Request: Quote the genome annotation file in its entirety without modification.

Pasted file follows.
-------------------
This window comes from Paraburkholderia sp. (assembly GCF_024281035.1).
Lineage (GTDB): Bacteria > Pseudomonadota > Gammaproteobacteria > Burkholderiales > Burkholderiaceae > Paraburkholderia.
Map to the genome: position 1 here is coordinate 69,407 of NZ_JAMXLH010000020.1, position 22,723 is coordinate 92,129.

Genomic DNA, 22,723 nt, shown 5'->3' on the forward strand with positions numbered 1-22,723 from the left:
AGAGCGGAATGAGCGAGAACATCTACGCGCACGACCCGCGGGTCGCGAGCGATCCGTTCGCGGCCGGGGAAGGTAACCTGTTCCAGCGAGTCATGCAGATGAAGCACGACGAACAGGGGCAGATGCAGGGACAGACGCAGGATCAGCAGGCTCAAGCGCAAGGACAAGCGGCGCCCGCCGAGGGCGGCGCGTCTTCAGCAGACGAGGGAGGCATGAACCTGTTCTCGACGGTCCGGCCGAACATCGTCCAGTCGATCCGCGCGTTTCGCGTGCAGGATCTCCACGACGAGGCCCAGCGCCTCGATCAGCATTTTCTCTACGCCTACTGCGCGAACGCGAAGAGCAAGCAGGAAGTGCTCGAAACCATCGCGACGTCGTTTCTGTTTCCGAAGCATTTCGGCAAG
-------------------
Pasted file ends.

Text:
This window comes from Paraburkholderia sp. (assembly GCF_024281035.1).
Lineage (GTDB): Bacteria > Pseudomonadota > Gammaproteobacteria > Burkholderiales > Burkholderiaceae > Paraburkholderia.
Map to the genome: position 1 here is coordinate 69,407 of NZ_JAMXLH010000020.1, position 22,723 is coordinate 92,129.

Genomic DNA, 22,723 nt, shown 5'->3' on the forward strand with positions numbered 1-22,723 from the left:
AGAGCGGAATGAGCGAGAACATCTACGCGCACGACCCGCGGGTCGCGAGCGATCCGTTCGCGGCCGGGGAAGGTAACCTGTTCCAGCGAGTCATGCAGATGAAGCACGACGAACAGGGGCAGATGCAGGGACAGACGCAGGATCAGCAGGCTCAAGCGCAAGGACAAGCGGCGCCCGCCGAGGGCGGCGCGTCTTCAGCAGACGAGGGAGGCATGAACCTGTTCTCGACGGTCCGGCCGAACATCGTCCAGTCGATCCGCGCGTTTCGCGTGCAGGATCTCCACGACGAGGCCCAGCGCCTCGATCAGCATTTTCTCTACGCCTACTGCGCGAACGCGAAGAGCAAGCAGGAAGTGCTCGAAACCATCGCGACGTCGTTTCTGTTTCCGAAGCATTTCGGCAAG